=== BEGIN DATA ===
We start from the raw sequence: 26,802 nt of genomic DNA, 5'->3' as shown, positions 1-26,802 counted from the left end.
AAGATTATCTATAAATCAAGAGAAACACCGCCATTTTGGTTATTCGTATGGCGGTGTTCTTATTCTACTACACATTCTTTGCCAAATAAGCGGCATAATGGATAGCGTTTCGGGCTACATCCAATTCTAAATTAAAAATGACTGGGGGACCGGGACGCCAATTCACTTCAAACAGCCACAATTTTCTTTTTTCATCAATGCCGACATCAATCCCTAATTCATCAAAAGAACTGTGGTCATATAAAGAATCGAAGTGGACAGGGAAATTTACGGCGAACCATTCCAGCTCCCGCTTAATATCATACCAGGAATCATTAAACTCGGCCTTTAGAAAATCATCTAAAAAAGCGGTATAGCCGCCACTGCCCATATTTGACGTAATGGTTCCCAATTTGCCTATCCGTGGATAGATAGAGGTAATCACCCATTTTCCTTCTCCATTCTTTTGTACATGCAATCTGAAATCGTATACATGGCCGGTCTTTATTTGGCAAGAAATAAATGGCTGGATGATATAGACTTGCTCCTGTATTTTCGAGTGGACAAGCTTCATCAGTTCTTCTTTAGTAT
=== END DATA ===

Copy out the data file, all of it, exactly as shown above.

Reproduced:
We start from the raw sequence: 26,802 nt of genomic DNA, 5'->3' as shown, positions 1-26,802 counted from the left end.
AAGATTATCTATAAATCAAGAGAAACACCGCCATTTTGGTTATTCGTATGGCGGTGTTCTTATTCTACTACACATTCTTTGCCAAATAAGCGGCATAATGGATAGCGTTTCGGGCTACATCCAATTCTAAATTAAAAATGACTGGGGGACCGGGACGCCAATTCACTTCAAACAGCCACAATTTTCTTTTTTCATCAATGCCGACATCAATCCCTAATTCATCAAAAGAACTGTGGTCATATAAAGAATCGAAGTGGACAGGGAAATTTACGGCGAACCATTCCAGCTCCCGCTTAATATCATACCAGGAATCATTAAACTCGGCCTTTAGAAAATCATCTAAAAAAGCGGTATAGCCGCCACTGCCCATATTTGACGTAATGGTTCCCAATTTGCCTATCCGTGGATAGATAGAGGTAATCACCCATTTTCCTTCTCCATTCTTTTGTACATGCAATCTGAAATCGTATACATGGCCGGTCTTTATTTGGCAAGAAATAAATGGCTGGATGATATAGACTTGCTCCTGTATTTTCGAGTGGACAAGCTTCATCAGTTCTTCTTTAGTAT